„if he opposed answer-and-question pairs there/where, then/when, that/what, thither/whither, thence/whence all existed, then, Vasco argued, ‚every this must also have ist whis, every these ist whese, every those its whoase.’“ (Rushdie, 1996, p.214).

„And if life is hard for ‚natural’ left-handers, how much harder it was for me – it turned out that I was a right-handed entity, a dexter, whose right hand just happened to be a wreck. It was as hard for me to learn to write with my left as it would be for any righty in the world.“ (Rushdie, 1996, p.217).

„the knowledge that life had dealt me a bad hand, and a freak of nature was obliging me to play it out too fast.“ (Rushdie, 1996, p.217).

„It seemed that in the pursuit of his chosen future he had shed all affiliations of blood and place, a decision which implied a certain ruthlessness, and hinted too, at instability. He was his own invention, and it should have occurred to Aurora – as it occurred to Abraham and to many members of their circle, as it occurred to my sisters but not to me that the invention might not work, that in the end it might fall apart.“ (Rushdie, 1996, p.222).

„I was secretly rejoicing in all that compacted humanity, in being pushed so tightly together that privacy ceased to exist and the boundaries of your self began to dissolve, that feeling which we only get when we are in crowds, or in love.“ (Rushdie, 1996, p.272).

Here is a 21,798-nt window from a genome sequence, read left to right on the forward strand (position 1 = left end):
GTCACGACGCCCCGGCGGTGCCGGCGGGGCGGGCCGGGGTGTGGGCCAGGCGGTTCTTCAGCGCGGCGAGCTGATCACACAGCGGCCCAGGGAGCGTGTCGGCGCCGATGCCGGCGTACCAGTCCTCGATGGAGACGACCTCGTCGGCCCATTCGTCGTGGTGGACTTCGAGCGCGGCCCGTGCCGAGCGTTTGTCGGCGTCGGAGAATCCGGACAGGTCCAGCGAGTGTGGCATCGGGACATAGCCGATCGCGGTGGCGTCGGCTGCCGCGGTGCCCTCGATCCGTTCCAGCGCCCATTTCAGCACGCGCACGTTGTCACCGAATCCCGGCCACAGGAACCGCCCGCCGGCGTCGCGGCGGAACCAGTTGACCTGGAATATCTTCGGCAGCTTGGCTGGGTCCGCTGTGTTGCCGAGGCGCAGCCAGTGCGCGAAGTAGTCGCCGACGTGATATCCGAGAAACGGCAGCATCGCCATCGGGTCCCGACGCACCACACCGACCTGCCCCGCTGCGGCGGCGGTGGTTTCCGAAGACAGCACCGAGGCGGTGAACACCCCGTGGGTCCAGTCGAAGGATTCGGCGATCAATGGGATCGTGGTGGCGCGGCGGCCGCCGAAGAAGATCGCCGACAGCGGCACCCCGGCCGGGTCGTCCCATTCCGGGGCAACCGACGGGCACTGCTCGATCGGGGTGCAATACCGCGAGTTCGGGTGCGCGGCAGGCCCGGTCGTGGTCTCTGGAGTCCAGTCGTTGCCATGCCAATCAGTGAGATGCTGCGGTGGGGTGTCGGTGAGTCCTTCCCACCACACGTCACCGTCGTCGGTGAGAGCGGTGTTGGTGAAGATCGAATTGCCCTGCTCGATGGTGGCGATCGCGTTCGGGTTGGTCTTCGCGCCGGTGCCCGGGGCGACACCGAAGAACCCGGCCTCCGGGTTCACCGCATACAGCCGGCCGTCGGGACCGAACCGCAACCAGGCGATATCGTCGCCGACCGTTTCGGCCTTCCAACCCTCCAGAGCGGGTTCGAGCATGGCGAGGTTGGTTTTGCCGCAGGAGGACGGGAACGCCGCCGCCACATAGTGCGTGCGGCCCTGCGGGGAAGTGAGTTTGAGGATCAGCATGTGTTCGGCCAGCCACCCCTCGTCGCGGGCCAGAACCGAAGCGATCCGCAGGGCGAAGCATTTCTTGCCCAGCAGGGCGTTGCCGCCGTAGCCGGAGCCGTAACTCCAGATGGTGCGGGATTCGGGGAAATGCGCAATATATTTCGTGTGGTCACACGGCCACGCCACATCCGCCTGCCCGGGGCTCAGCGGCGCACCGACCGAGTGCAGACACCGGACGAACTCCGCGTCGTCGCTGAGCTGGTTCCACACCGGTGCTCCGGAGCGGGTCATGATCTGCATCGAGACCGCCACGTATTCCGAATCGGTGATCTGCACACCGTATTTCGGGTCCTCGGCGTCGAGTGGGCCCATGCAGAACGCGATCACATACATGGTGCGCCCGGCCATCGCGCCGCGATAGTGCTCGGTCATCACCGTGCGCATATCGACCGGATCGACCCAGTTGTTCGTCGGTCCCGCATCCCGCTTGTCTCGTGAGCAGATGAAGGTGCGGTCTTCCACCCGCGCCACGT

„There was a knotty tree-stump pf a mole – signifying the recalcitrance of true faith – on her upper lip, and from it there protruded like arrows – hinting at the sufferings of a true believer – half a dozen needles of hair.“ (Rushdie, 1996, p.297).

„The very nature of this inter-community league of cynical self-interest gave the lie to Mainduck’s vision of a theocracy in which one particular variant of Hinduism would rule, while all India’s other people bowed their beaten heads.“ (Rushdie, 1996, p.3465).

„In room after empty room I found the settings of Aurora’s pictures brought to life, and I half-expected her characters to walk in and enact their sad narrative before my disbelieving eyes, half-expected my own body to frow into that lozenged, particoloured Moor whose tragedy – the tragedy of multiplicity destroyed by singularity, the defeat of Many by One – had been the sequence’s uniting principle.“ (Rushdie, 1996, p.570).

„Follow your instincts and outstincts! Here he may be undercover but you have seem him overcover!“ (Rushdie, 1996, p.581).

„Why should I believe a word of that Minto story, after all? O, I was lost in fictions.“ (Rushdie, 1996, p.583).

„How, when the past is gone, when all’s exploded and in rags, may one apportion blame?“ (Rushdie, 1996, p.584).

„’All of you ... terrible, terrible.’ Then after a pause: ‚Couldn’t you all have just ... calmed down?’“ (Rushdie, 1996, p.597).

„The Alhambra, Europe’s red fort, sister to Delhi’s and Agra’s – the palace of interlocking forms and secret wisdom, of pleasure-courts and water-gardens, that monument to a lost possibility that nevertheless has gone on standing, long after ist conquerors have fallen.“ (Rushdie, 1996, p.605).

„to that most profound of our needs, to our need for flowing together, for putting an end to frontiers, fort he dropping of boundaries oft he self.“ (Rushdie, 1996, p.605).